Oxford Guide to Metaphors in CBT: Building Cognitive Bridges

ISBN : 9780199207497

Richard Stott; Warren Mansell; Paul M. Salkovskis; Anna Lavender; Sam Cartwright-Hatton
260 ページ
156 x 234 mm
Oxford Guides in Cognitive Behavioural Therapy

The business of cognitive therapy is to transform meanings. What better way to achieve this than through a metaphor? Metaphors straddle two different domains at once, providing a conceptual bridge from a problematic interpretation to a fresh new perspective that can cast one's experiences in a new light. Even the simplest metaphor can be used again and again with different clients, yet still achieve the desired effect. One such example is the 'broken leg' metaphor for depression. Clients with depression are understandably frustrated with their symptoms. They may often push themselves to get better or tell themselves that they should be better by now. As a therapist, it is fair to ask, would the client be so harsh and demanding on herself after getting a broken leg? A broken leg needs time to heal and you need to begin to walk on it gradually as it builds up in strength. "You can't run before you can walk", and if you try, you are likely to make it worse. For many clients this simple metaphor is enlightening, changing their view of their symptoms as a sign of their own laziness and worthlessness, to a view of them as part of an understandable illness, that while open to improvement, cannot get better over night. This book shows just how metaphors can be used productively in CBT as an integral part of the treatment. It describes the use of metaphors for a wide range of problems, including anxiety and depression, and provides countless examples of metaphors that have been used by others in CBT. It brings together in one place hundreds of metaphors that experienced therapists have used to great success. It will be a valuable sourcebook for all cognitive behaviour therapists, as well as those training in CBT.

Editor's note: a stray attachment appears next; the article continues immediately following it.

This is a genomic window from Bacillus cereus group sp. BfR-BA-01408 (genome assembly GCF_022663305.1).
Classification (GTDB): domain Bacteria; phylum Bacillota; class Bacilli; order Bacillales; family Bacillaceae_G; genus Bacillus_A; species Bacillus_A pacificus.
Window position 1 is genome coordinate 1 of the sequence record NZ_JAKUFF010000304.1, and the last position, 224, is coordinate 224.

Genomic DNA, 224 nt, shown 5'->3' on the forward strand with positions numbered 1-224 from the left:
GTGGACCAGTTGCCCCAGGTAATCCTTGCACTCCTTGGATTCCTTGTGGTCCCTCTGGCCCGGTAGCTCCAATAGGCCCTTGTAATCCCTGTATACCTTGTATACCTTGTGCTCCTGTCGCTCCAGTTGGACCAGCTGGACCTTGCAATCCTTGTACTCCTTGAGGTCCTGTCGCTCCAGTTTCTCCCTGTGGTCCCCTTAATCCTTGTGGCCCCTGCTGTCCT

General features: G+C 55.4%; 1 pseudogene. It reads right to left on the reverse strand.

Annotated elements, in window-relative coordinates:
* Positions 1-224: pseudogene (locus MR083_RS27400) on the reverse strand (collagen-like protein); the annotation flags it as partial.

1. Introduction
2. Historical Roots, Theory and Conceptualisation
3. Clinical use of metaphor
4. The Principles, Format and Context of CBT
5. Conceptualising Cognition and Metacognition
6. Depression
7. Anxiety Disorders
8. Bipolar Disorders and Mood Swings
9. Psychosis
10. Eating Disorders
11. Interpersonal difficulties
12. Working with Parents
13. Clinical Art and Clinical Science of Metaphor in CBT: Future Directions


Richard Stott, Institute of Psychiatry, London; Warren Mansell, School of Psychological Sciences, University of Manchester, UK; Paul Salkovskis, Centre for Anxiety Disorders and Trauma, Insitute of Psychiatry, London, UK; Anna Lavender, Division of Psychological Medicine and Psychiatry, Institute of Psychiatry, London, UK; Sam Cartwright-Hatton, School of Psychological Sciences, University of Manchester, UK